"We're responsible for what this dirt bag did, and we have a victim who is a hero. But that doesn't mean we make a bunch of people wealthy, rich over it," Goldsmith said.
The woman's attorney, Browne Greene, even accuses the Police of withholding evidence from his team and shielding the Officer.
Doe's attorney's claims the police department withheld and mishandled those notes to protect Arevalos.
They're also accusing the city attorney of misconduct by hiring a private investigator to follow and secretly film Doe for a month in an effort to attack her credibility."Their person that they had that they knew was a sexual predator, they chose not to surveil. But go ahead and surveil the victim so they can find something maybe to smear her," attorney Browne Greene said.
So the girl won't play ball and we have to paint her as an ungrateful slut. All in a day's work, I suppose. People are calling for the City Attorney to step down. During an interview with Channel 10, the interviewer had a great question for Goldsmith:
"Why would you profess to Jane Doe to do her civic duty and turn state's evidence against Arevalos. But when she files suit against the city, you had her hounded down as if she was the criminal instead. Doesn't that erode the faith the general public has in any way of becoming an witness for law enforcement." 
Great question. Yesterday the judge handling the case refused to grant a gag order requested by the city on the case. City needs to step up.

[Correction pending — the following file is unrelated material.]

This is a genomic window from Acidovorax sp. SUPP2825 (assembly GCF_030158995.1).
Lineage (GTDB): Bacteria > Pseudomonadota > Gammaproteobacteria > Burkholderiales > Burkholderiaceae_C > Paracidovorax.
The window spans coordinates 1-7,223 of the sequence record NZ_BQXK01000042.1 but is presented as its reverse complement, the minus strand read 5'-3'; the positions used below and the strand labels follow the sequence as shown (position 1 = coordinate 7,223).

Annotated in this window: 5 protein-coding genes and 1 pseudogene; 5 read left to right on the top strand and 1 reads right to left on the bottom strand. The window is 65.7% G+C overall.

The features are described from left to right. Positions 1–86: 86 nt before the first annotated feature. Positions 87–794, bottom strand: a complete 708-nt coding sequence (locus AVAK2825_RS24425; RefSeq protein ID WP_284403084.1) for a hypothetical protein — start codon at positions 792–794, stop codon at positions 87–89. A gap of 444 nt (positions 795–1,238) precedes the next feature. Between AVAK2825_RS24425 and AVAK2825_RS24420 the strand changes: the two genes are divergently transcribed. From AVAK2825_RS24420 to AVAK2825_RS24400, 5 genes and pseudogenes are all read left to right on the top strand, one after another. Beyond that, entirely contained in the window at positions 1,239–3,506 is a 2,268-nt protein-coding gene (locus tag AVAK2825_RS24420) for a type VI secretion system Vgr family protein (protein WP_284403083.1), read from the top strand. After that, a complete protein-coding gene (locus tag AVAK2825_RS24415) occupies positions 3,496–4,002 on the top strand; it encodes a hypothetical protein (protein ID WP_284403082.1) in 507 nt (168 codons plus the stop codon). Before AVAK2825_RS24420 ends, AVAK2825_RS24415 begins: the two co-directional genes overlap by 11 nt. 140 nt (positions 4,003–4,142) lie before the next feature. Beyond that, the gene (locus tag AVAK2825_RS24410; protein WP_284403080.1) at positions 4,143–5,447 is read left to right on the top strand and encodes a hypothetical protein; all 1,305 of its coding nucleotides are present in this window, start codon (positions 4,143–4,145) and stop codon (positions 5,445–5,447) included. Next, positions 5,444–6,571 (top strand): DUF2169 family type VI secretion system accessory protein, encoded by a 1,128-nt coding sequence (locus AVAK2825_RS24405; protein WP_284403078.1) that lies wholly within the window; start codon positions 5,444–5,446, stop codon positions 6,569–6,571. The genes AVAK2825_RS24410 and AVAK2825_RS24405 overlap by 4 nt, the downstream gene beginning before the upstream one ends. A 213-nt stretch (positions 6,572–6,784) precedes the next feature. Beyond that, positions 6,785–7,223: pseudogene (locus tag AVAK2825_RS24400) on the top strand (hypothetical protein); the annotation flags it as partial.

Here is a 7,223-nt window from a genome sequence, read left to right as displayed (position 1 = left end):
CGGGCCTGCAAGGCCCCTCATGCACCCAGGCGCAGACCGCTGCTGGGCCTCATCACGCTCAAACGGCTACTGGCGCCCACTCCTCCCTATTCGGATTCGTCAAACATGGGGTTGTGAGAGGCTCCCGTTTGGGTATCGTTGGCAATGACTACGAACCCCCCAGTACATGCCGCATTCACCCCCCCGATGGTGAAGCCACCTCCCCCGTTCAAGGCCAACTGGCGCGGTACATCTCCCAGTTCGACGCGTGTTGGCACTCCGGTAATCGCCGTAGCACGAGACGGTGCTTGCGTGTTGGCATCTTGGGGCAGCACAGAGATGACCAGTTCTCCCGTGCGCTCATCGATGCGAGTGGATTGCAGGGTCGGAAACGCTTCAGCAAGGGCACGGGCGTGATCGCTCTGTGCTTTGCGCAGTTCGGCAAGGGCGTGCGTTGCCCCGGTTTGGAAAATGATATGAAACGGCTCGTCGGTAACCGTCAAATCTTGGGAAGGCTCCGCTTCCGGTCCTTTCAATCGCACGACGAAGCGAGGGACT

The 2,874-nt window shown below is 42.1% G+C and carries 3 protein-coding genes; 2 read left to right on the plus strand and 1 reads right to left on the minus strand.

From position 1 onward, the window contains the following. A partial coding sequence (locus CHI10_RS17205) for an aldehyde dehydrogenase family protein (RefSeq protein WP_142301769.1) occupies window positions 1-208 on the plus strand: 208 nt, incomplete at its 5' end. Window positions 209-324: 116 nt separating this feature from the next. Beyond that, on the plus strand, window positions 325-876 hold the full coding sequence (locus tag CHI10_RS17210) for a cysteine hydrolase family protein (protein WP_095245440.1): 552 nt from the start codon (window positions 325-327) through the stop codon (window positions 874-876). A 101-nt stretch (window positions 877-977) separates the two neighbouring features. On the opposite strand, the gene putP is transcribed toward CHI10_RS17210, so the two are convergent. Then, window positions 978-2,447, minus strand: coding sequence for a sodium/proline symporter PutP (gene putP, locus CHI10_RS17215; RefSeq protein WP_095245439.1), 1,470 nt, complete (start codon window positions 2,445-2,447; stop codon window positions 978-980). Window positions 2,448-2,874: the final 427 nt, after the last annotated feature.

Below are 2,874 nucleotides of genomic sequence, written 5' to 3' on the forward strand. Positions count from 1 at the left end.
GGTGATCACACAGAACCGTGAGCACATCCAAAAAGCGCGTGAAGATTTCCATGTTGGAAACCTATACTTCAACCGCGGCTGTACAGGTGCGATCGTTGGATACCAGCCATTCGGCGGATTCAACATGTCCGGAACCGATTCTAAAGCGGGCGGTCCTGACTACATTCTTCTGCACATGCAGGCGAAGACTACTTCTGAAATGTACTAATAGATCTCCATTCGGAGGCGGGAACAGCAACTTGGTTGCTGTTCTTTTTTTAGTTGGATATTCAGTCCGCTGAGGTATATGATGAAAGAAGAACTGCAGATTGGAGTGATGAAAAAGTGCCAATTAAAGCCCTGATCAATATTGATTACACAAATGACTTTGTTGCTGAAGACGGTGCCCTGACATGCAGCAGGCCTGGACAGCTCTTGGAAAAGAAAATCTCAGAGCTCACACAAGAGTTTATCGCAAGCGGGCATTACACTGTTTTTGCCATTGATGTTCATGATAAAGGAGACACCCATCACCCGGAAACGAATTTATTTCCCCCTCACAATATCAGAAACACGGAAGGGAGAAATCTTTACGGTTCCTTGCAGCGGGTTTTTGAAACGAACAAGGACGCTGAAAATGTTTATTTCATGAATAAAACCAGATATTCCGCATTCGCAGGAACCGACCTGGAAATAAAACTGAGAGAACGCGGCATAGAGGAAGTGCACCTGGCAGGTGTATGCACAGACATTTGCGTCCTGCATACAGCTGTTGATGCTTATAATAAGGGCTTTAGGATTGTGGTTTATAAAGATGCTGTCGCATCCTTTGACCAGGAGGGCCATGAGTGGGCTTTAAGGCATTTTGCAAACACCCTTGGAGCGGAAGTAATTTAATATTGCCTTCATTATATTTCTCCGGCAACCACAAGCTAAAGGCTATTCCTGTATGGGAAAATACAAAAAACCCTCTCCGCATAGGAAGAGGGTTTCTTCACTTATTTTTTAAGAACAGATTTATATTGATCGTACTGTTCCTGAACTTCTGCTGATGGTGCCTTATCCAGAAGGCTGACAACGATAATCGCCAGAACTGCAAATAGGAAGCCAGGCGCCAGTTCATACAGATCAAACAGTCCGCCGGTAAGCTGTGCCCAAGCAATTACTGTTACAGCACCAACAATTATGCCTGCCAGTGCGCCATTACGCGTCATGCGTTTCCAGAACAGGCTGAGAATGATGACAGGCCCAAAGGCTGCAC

Thursday, February 13, 2014

Jennifer Warnes

Written by Stephen Foster in 1854. Blast mentor and stellar musician Mike Finnigan on background vocals along with Kenny Edwards and Blondie Chaplin.

Outrage part two

Governor Bobby Jindal - (R)  Louisiana
Daisy's Dead Air has done some interesting homework on the sex scandal currently being swept under the rug at Bob Jones University. Daisy has parleyed an excellent blog into a radio career and stardom in South Carolina.
From the NYT: GREENVILLE, S.C. — For decades, students at Bob Jones University who sought counseling for sexual abuse were told not to report it because turning in an abuser from a fundamentalist Christian community would damage Jesus Christ. Administrators called victims liars and sinners.
Union Tribune, of all papers, ran a good investigative piece this week, on nursing home abuses and the utter failure of the state bureaucracy to regulate or punish them.

Bobbie Jindal knows who butters his bread. Louisiana has lost 1800 square miles of coastal marshes. But don't even think about holding anyone accountable.
"The new maps document a disturbing trend Louisianans have witnessed for years. The state has lost more than 1,800 square miles of its coastal marshes – an area larger than the size of Rhode Island – since the 1930s, due to sealing off the Mississippi River with levees to protect towns, natural subsidence and thousands of miles of transport canals carved out by oil and gas companies.